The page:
Young people on the West Side are growing hot chili peppers as a cash crop to earn some spare pocket money for the summer.

The pepper project was organized by the Young Men’s Educational Network as a way to give young folks some extra cash while also teaching them an important lesson on urban agriculture.

The chilis will be brewed into hot sauce by Small Axe Peppers, a New York company that sources peppers for its sauces from local gardens across the country to help the gardens finance themselves and support the surrounding community.

Urban agriculture has been a core part of YMEN after school programming in North Lawndale for over five years. The organization transformed a vacant lot at Cermak Road and Avers Street into a community garden where YMEN runs programs that give young people jobs and teaches them to become stewards of the community.

The partnership with Small Axe Peppers will give people in North Lawndale another entry point into urban agriculture that can show them the value of growing food, while also building up entrepreneurship skills.

“Part of it is really trying to help us find ways to grow work ethic in these young men, give them some meaningful employment and also give them an opportunity to see the fruits of their labors,” said Marcus Thorne, executive director of operations at YMEN.

Small Axe Peppers sent YMEN the seeds, which they began cultivating indoors months ago. Now that that the risk of frost has passed, YMEN have been giving the seedlings to young people in the neighborhood through a partnership with the Chicago West Side Christian School.

Students at the school were given two pepper seedlings they could take and grow at their homes. Teacher Carey Trout worked the peppers into her earth science curriculum as a hands-on lesson about the biosphere. Classes learned how to nurture the seedlings indoors and eventually plant in the ground outside.

Late in the summer when the time comes to harvest, students will be able to choose what to do with their bounty of hot peppers. The young people can use the peppers to make food or hot sauce with their families, or they can sell the peppers 3 inches or bigger back to YMEN for 50 cents each.

“When they came into the school to pick up the pepper plants, they were so excited. Many of them didn’t realize there was a profit associated with it,” said Carey Trout, who is the wife of YMEN Founder Mike Trout. “For many of them it was the delight of being able to do something useful, and creating something that they can eat.”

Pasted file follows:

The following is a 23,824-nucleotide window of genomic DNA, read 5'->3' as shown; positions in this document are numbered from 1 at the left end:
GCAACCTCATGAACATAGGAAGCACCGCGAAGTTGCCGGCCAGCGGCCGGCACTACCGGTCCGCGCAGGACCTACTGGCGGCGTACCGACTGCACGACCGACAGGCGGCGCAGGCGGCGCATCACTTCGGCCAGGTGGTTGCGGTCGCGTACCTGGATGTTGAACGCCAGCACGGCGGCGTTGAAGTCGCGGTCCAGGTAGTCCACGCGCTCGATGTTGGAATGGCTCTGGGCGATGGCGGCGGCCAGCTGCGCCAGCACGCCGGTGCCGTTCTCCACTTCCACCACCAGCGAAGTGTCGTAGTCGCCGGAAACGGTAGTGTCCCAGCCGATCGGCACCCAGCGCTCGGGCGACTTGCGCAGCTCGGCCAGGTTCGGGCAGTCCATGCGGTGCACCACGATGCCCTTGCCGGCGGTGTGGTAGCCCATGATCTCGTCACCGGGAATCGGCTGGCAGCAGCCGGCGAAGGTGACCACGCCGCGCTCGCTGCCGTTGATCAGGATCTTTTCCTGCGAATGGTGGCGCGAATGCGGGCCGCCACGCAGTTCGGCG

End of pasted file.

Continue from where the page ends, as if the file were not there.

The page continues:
Trout said giving young folks an opportunity to earn cash allows them to see themselves as entrepreneurs and explore new possibilities in the food economy.

“Young people can develop these skills and see that there’s money in it, and take ownership over it. To see that when they are diligent, their hard work pays out in the end,” she said.

Eighth-grader Corey said he’s not doing it for the cash, though the money doesn’t hurt. The peppers are Corey’s first time gardening, and he is excited about the responsibility it takes to care for a plant and watch it grow. He dreams of one day starting an Italian restaurant, so he wants to learn what it’s like to grow a vegetable that will one day become food.

“I’m excited to grow the peppers because that’s responsibility on my end. I want to learn to grow my own one day and maybe start a business,” Corey said.

YMEN has given out approximately 120 plants to young people in Lawndale. They will be planting around 380 additional chili seedlings at a new site where the organization is developing another community garden at Springfield and Avers avenues. The garden will be tended by participants of YMEN’s youth programs, and all chilis grown at the garden and bought from the students will be sold to Small Axe Peppers to be made into hot sauce.

“The gain for us, even though we won’t gain financially, is to have students learning how to grow peppers, or grow anything really,” Thorne said. “So it’s an opportunity for them to learn something about entrepreneurship.”

In spite of YMEN’s pepper plant project, Thorne lacks a green thumb and said his home is where plants go to die. But he has been learning more about horticulture and encouraging young community members to do the same because Thorne recognizes the importance of being connected to the production of food, especially in areas like Lawndale that lack food access and are vulnerable to food shortages in times of crisis like the COVID-19 pandemic.

Like many Lawndale residents, Thorne is just one generation removed from southern relatives who were farmers.

“We feel so far removed from these things that my grandparents found essential. For me, it’s about being self-sustaining. It’s about knowing where your food comes from, being able to sustain ourselves and pass this knowledge on to new generations,” Thorne said.

Pascal Sabino is a Report for America corps member covering Austin, North Lawndale and Garfield Park for Block Club Chicago. Read more Block Club Chicago here